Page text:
Over the weekend, Mutahi Ngunyi made a comeback by announcing that ‘tyranny of numbers’ is dead. He said that what worked in 2013 will not work in 2017, and Jubilee will likely need another tribe to lock their victory.
He wrote that Kenya will end up having a Prime Minister, most likely Raila who will be the ‘forced’ PM after the nation erupts. As expected, many people disagreed with this hypothesis.
As the second phase of voter registration kicks off next week, this is how the IEBC numbers look like.
Kenya voter numbers after the last Mass Voter Registration (Feb 15 – Mar15, 2016):
Coast – 1,315,306
North Eastern – 377,486
Eastern – 2,368,444
Central – 2,402,667
Rift Valley – 3,767,178
Western – 1,626,518
Nyanza – 2,234,188
Nairobi – 1,879,299
Eligible unregistered (after the last Mass Voter Registration)
Coast – 821,299
North Eastern – 98,755
Eastern – 1,109,566
Central – 711,583
Rift Valley – 1,315,978
Western – 892,536
Nyanza – 979,240
Nairobi – 946,125
There are 3 truly ‘uncontroversial’ blocks (the traditional provinces). These are Nyanza and Coast which will go to Raila, and Central which will go to Uhuru.
Depending on how Raila plays his ball, he may end up taking Western in its entirety or lose about 20% to either Mudavadi or Wetangula. Eastern is also another dangerous ground for Raila. If he loses the Kamba vote, the election will be over in the morning. The former Prime Minister has a huge task ahead of convincing Kalonzo to deputize him again. It will not sit well with Kalonzo, and it sure as day will not sit well with Mudavadi. But assuming he manages to retain the Kamba vote, there’s still the other half of Eastern made up of Meru and Embu that goes to Uhuru.
It is the same story in Nairobi. Uhuru and Raila will split the vote.
Which leaves the Rift Valley, the most important block for both candidates. The opposition leader is starting from behind.
In the Rift Valley, Raila got about 24% of total votes in 2013. His best performance was in Narok county where he got 118,000 votes ahead of Uhuru’s 109,000 and Kajiado where he got 117,000 just 21,000 shy of Uhuru’s 138,000.
Both Uhuru and Raila have been very keen on these two counties in the last 4 years. In Narok, Uhuru tried to court the late Ole Ntimama, but Raila was not willing to let go, publicly stating that he died ‘with the ODM flag’.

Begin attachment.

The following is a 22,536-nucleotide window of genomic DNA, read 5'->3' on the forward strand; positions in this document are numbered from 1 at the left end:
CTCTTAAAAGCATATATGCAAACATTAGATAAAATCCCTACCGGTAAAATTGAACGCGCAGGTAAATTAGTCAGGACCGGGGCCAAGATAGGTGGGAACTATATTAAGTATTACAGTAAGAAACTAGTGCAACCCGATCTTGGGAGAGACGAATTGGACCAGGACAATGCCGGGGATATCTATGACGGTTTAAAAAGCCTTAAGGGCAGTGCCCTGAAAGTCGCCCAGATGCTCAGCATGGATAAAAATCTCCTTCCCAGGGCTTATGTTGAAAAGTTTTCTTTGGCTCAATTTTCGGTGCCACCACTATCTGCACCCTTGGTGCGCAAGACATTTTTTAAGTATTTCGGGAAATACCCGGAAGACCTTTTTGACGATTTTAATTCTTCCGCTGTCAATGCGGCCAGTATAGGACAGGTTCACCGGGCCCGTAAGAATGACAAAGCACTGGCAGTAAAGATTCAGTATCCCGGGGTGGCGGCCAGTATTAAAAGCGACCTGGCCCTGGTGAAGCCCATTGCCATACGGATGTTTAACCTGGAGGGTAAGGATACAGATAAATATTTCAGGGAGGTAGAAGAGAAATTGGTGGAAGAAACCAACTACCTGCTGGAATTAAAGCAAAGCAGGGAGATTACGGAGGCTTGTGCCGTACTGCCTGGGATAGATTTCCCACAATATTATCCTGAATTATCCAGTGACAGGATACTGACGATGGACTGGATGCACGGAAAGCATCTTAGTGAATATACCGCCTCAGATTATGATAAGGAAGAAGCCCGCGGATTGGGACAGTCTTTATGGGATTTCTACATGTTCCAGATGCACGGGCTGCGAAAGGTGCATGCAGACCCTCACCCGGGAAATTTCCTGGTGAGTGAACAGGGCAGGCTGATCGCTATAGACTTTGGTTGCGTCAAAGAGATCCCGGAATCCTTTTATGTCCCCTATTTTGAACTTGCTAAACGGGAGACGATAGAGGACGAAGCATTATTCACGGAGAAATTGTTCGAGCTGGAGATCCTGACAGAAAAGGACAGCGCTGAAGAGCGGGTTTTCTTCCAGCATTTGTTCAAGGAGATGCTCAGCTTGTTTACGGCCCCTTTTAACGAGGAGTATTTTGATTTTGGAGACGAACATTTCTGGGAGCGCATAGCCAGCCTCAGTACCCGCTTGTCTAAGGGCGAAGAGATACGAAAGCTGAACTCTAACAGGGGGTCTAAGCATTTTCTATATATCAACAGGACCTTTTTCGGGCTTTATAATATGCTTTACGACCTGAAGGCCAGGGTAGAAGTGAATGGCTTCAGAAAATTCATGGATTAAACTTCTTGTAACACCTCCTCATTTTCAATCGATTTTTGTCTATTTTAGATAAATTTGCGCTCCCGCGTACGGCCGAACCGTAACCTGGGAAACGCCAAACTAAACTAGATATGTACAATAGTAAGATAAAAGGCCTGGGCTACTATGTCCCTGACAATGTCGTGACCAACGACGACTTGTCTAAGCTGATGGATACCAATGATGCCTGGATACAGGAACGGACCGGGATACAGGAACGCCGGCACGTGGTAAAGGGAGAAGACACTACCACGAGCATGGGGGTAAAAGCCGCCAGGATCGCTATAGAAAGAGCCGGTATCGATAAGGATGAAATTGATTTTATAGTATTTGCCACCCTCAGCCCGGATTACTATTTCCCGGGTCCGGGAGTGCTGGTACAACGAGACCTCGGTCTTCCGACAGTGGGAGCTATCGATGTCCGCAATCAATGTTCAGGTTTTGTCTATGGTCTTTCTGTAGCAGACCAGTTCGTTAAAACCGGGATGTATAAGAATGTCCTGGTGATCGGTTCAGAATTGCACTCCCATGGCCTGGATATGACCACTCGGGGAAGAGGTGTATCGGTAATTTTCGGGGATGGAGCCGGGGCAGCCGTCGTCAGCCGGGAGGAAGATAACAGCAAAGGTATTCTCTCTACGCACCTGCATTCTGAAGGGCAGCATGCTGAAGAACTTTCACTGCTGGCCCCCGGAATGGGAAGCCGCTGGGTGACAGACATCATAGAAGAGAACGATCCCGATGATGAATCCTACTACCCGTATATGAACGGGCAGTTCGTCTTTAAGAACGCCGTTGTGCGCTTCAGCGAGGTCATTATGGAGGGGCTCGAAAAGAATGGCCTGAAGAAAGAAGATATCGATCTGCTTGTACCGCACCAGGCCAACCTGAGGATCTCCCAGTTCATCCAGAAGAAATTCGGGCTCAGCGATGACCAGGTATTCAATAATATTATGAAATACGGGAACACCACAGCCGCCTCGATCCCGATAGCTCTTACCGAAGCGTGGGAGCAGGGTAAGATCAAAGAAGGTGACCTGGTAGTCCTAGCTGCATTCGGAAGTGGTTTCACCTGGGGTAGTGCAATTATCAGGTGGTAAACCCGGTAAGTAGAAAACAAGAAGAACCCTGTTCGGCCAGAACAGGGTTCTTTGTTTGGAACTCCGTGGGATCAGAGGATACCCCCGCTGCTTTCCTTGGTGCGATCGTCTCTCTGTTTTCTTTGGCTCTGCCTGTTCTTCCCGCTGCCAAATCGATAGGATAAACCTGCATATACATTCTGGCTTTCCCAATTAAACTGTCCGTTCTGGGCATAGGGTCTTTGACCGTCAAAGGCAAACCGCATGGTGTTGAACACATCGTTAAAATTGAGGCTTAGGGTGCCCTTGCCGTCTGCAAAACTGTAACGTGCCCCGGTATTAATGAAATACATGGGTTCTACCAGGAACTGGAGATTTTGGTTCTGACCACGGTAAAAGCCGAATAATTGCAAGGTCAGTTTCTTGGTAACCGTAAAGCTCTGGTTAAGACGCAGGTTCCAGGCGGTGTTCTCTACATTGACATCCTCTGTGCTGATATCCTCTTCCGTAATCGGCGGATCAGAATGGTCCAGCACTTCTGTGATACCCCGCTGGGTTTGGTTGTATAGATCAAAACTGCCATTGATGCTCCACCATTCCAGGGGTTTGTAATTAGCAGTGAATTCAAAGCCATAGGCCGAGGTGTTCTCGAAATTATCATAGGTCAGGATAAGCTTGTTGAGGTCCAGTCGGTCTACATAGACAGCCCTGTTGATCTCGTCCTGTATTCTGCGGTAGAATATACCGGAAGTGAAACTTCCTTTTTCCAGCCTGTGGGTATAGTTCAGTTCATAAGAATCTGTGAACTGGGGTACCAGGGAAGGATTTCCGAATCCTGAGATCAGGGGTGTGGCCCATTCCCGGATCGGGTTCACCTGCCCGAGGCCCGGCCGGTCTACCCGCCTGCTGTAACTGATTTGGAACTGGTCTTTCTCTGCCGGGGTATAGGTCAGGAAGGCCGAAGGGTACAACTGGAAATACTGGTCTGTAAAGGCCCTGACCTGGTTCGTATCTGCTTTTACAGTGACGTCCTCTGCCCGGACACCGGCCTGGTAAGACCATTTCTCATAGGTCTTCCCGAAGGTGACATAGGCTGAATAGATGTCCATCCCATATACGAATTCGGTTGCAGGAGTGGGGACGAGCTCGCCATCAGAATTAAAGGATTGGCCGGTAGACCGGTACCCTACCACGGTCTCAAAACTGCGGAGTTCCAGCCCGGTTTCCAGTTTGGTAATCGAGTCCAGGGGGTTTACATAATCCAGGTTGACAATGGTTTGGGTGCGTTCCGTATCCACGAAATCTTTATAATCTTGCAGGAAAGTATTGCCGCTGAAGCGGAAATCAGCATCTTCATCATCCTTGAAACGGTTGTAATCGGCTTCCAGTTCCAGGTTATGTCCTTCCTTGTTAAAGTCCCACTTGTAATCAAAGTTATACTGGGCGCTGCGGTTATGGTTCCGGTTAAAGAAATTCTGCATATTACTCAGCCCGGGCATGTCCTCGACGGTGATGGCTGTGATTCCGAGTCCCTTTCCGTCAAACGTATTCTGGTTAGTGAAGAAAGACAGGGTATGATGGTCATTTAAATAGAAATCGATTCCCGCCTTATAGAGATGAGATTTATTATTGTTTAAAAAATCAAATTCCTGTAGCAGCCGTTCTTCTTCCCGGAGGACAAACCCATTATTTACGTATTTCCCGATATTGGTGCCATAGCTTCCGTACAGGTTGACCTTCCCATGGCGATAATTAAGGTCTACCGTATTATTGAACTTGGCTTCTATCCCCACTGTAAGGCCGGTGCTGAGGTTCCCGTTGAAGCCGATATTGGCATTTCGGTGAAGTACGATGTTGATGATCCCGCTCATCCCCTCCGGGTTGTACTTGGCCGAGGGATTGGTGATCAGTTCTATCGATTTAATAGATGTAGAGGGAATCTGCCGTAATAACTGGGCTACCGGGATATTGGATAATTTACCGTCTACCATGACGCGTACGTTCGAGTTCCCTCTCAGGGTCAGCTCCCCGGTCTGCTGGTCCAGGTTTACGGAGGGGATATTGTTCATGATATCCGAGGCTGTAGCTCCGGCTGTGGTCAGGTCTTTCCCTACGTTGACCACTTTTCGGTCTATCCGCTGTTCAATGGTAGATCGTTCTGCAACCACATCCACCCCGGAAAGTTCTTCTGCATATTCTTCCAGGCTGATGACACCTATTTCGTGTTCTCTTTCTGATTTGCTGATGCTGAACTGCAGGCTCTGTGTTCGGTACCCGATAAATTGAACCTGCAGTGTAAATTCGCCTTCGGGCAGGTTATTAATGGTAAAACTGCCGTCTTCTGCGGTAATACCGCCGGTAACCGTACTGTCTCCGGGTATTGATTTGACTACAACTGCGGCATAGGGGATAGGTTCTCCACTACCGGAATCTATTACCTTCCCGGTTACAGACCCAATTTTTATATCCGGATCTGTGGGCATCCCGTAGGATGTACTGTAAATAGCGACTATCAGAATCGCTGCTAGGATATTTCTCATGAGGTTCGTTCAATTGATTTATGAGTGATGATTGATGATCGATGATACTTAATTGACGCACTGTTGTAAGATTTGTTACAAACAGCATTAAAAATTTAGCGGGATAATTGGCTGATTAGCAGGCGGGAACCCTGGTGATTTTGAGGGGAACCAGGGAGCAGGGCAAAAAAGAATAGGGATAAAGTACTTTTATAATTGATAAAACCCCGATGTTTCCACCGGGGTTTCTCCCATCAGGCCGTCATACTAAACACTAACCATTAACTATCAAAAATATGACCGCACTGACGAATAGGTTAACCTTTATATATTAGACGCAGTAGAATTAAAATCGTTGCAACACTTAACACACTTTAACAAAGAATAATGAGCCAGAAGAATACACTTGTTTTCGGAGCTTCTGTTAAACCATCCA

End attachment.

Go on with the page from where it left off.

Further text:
In Kajiado, Uhuru ‘poached’ Joseph Nkaissery to the interior secretary. It’s quite likely that these moves were guided by the 2013 numbers, with Jubilee out to tame Raila in the only two populous counties he did well in the Rift Valley.
We will have to wait till August to find out whether this strategy worked.
In Nakuru county Raila managed 105,000, but Uhuru was just a few thousands shy of half a million.
Many Cord supporters believe that Raila has big chance of pulling an upset in the Rift Valley, particularly the counties he did not do well in 2013, but if you are to pause for a moment and examine how our politics are stitched up, you can conclude that this will be very unlikely, unless he offers Rift Valley a similar position as what Jubilee is offering, in this case the Deputy Presidency. I foresee a situation where many of the dissenting voices will struggle to retain their seats.
Now, based on the current voter registration numbers, it doesn’t look good for Raila.
We give the Cord leader all of Nyanza, Coast and Western, and half of Eastern, North Eastern and Nairobi.
Uhuru gets all of Central and Rift Valley, half of Eastern, North Eastern and Nairobi. This is how the it ends up looking.
Obviously Rift Valley is controversial, but for Raila to stand any chance, he will need to do better than he did in 2013. The ‘unregistered’ column shows the pool of Kenyans IEBC will be seeking to register in the next round.
We will have a clearer picture once the exercise is complete.
Eventually what will matter is the turn out. Who between Raila and Uhuru will generate more excitement among their supporters?
However much Jubilee may have disappointed people, the biggest mistake any pundit or observer can make is to assume that Kenyans vote rationally. The percentage of Kenyans who use their brains when casting their ballots is in single digits. Like clockwork, we all seek refuge in our tribal cocoons every 5 years.
What do you think?